Start of the new season on the 8th of April 2022

The 2021 season is now over. We look forward to welcoming you back on the 8th of April 2022.

See you soon in Tarifa, Katharina Heyer and the firmm team

About the relationship between Sperm Whales and Pilot Whales

by firmm Team

Text: Brigitte, Photos: firmm

On the 04th of August we saw many, many Pilot Whales from a distance. As we approached, we could spot a Sperm Whale in the midst of the 70 or so animals.

We had the impression that the Pilot Whales were really annoying the Sperm Whale. They seemed nervous and excited, swimming restlessly around him.

We had the impression that their behaviour towards the giant was not very friendly. Behind this spectacle we saw a second Sperm Whale in the distance and a third one even further away. At some point, the Sperm Whale had had enough and dived down. The Pilot Whales then slowly swam away and dispersed. Only now did we have the time to take a closer look at the individual animals of the large Pilot Whale group. There were many females with their young. We also recognised many sponsored animals, namely Ponce, Baby Hook, Rikki, Edu and Dracula. A little later we met Nina, Oliver, Fernando and, for the first time this season Dientes.

The interaction between these two whale species described here is not an isolated case.

Although Orcas are the greatest natural threat to Sperm Whales (apart from humans of course), they have also been observed being chased by Pilot Whales. There is no evidence that Pilot Whales pose a real threat to Sperm Whales. Nevertheless, the latter apparently react to attacks by Killer Whales and Pilot Whales in the same stressed manner. These two largest dolphin species are considered threatening factors for Sperm Whales, as they represent a potential food competitor.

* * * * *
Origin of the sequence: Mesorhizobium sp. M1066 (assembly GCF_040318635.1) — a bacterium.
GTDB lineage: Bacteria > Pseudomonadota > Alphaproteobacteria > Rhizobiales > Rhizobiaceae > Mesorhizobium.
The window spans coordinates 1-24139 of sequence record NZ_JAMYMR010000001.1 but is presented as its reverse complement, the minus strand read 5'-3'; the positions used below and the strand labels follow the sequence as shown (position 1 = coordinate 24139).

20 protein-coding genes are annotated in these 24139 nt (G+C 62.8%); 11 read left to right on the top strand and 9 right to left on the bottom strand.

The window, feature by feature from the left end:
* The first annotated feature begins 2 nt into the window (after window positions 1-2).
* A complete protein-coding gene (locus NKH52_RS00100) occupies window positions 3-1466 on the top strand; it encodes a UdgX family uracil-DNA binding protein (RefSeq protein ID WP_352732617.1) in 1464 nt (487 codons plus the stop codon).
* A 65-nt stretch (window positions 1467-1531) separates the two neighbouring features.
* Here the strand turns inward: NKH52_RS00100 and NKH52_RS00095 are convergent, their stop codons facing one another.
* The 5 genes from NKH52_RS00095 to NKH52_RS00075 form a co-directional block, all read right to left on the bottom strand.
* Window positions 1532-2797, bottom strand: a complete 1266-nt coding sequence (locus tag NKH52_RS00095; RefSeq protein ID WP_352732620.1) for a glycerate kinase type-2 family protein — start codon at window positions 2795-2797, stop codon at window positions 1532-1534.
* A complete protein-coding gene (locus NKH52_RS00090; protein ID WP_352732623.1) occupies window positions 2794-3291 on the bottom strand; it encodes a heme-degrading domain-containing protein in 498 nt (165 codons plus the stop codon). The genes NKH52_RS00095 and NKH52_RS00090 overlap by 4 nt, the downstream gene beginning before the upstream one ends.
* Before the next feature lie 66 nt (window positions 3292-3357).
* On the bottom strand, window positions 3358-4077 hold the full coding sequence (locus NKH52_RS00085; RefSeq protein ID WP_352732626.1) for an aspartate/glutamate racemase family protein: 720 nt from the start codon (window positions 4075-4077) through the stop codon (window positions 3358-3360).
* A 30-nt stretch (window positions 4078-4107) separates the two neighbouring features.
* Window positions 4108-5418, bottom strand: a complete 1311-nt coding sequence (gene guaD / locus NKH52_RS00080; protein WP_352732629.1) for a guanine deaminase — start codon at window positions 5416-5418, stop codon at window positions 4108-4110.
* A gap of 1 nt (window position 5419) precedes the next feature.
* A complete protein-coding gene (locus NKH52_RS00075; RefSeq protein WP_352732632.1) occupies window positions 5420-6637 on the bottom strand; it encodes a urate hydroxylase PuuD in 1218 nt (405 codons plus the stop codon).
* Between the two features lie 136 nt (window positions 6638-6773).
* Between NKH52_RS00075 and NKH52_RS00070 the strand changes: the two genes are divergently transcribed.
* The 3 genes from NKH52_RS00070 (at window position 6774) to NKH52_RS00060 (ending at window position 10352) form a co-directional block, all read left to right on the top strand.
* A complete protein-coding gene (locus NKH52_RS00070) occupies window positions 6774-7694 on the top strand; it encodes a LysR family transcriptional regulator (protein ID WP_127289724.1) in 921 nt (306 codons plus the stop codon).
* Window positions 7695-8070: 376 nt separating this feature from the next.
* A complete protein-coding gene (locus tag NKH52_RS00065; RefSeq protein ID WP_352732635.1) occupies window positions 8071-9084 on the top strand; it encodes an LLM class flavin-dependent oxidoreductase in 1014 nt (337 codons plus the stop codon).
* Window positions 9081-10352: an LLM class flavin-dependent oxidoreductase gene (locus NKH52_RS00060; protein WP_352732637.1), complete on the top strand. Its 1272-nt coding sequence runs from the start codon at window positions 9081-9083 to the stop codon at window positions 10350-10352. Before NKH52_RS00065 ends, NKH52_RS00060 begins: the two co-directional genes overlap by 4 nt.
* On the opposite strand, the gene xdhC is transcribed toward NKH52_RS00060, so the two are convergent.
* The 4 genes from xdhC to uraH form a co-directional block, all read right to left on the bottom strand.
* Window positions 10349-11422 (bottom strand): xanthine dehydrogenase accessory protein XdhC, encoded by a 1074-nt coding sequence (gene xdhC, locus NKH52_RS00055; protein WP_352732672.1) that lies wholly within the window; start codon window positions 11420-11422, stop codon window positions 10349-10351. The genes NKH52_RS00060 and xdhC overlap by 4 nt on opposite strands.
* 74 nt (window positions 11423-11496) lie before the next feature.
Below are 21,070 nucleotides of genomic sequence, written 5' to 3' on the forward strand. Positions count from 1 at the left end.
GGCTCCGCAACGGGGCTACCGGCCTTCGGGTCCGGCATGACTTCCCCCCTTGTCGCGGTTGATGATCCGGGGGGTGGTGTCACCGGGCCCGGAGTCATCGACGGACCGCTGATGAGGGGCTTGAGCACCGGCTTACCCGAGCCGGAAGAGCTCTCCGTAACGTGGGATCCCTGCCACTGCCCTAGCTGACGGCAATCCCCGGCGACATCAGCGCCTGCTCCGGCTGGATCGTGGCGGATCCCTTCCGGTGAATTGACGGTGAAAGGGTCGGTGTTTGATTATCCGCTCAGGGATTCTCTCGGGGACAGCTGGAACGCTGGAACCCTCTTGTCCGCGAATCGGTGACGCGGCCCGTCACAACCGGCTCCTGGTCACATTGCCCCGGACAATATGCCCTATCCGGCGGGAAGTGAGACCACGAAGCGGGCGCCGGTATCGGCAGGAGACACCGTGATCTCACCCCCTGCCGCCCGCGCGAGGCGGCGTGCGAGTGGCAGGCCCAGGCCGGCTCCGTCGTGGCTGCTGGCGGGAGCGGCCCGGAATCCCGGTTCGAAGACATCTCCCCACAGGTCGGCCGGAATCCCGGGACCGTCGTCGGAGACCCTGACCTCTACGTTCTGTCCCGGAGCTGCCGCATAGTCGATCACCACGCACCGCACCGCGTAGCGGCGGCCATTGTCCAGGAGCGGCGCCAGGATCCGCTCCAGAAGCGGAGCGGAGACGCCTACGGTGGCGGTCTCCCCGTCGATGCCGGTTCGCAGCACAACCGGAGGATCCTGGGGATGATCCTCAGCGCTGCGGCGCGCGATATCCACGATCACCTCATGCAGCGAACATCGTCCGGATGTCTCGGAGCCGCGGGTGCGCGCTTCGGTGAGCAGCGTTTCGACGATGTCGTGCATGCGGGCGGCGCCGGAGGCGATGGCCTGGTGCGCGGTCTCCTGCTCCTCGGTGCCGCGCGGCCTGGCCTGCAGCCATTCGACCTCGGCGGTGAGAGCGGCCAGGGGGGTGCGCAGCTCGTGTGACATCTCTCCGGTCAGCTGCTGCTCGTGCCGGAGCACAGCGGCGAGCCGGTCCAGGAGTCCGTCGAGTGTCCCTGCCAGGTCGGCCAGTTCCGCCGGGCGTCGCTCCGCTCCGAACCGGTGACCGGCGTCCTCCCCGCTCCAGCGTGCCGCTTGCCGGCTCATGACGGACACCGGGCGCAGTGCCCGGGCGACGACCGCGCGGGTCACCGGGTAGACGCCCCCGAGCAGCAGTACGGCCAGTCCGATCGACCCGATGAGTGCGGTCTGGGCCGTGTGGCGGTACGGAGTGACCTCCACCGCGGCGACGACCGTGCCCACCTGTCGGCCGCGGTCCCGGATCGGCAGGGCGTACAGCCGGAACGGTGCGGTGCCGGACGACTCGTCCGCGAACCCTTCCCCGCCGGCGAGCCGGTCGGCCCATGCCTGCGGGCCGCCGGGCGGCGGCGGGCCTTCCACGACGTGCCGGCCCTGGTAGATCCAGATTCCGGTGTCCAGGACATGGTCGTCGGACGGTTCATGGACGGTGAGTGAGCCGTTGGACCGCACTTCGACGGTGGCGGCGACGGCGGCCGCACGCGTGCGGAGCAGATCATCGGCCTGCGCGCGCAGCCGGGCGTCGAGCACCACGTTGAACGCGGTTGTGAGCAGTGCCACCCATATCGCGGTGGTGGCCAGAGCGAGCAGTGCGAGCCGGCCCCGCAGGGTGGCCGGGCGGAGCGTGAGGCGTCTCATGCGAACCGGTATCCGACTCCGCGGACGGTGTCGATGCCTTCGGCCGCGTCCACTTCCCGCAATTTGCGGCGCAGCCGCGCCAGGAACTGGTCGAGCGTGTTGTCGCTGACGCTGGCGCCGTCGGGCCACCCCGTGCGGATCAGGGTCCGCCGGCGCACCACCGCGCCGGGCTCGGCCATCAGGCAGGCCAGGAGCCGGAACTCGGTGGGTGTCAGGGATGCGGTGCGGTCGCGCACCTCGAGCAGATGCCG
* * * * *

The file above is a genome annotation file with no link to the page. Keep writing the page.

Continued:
The Society for Marine Mammalogy writes about an unusual encounter between short-finned Pilot Whales and Sperm Whales in the Gulf of Mexico. In the report it is described that the Sperm Whales reacted to the presence of the Pilot Whales with a defensive posture. Again, there is evidence that short-finned Pilot Whales may show aggression towards Sperm Whales or at least threaten them. Pilot Whales attempt to molest and harass Sperm Whales, but nevertheless seem to have no intention of harming them in any way. Videos of similar incidents exist on the internet, e.g., near the Caribbean Island of Dominica. Such encounters between Sperm Whales and Pilot Whales also seem to occur frequently off the coast of Ecuador.

In August 2016, we observed a group of about 40 Pilot Whales aggressively attacking a young, weakened Humpback Whale. The poor animal sought shelter under our boat hull. Read the blog about it.

On other occasions, however, we could observe how the encounter of the different species was extremely peaceful. Like on one October day in 2017 when we observed 10 Sperm Whales lying on the surface for a long time and also partially taking up the so-called marguerite formation. During this encounter, we could observe Pilot Whales approaching from all directions. On this day, however, they seemed completely relaxed and peaceful.

The Pilot Whales showed a completely different side in April 2013 when about 70 of them, together with 50 Bottlenose Dolphins, curiously watched a mating scene between two Sperm Whales in which a third was also present. You can see it in this YouTube Video.

Over the course of time, the Pilot Whales have shown many different behaviours and we are curious to see which facets we can still get to know and discover.

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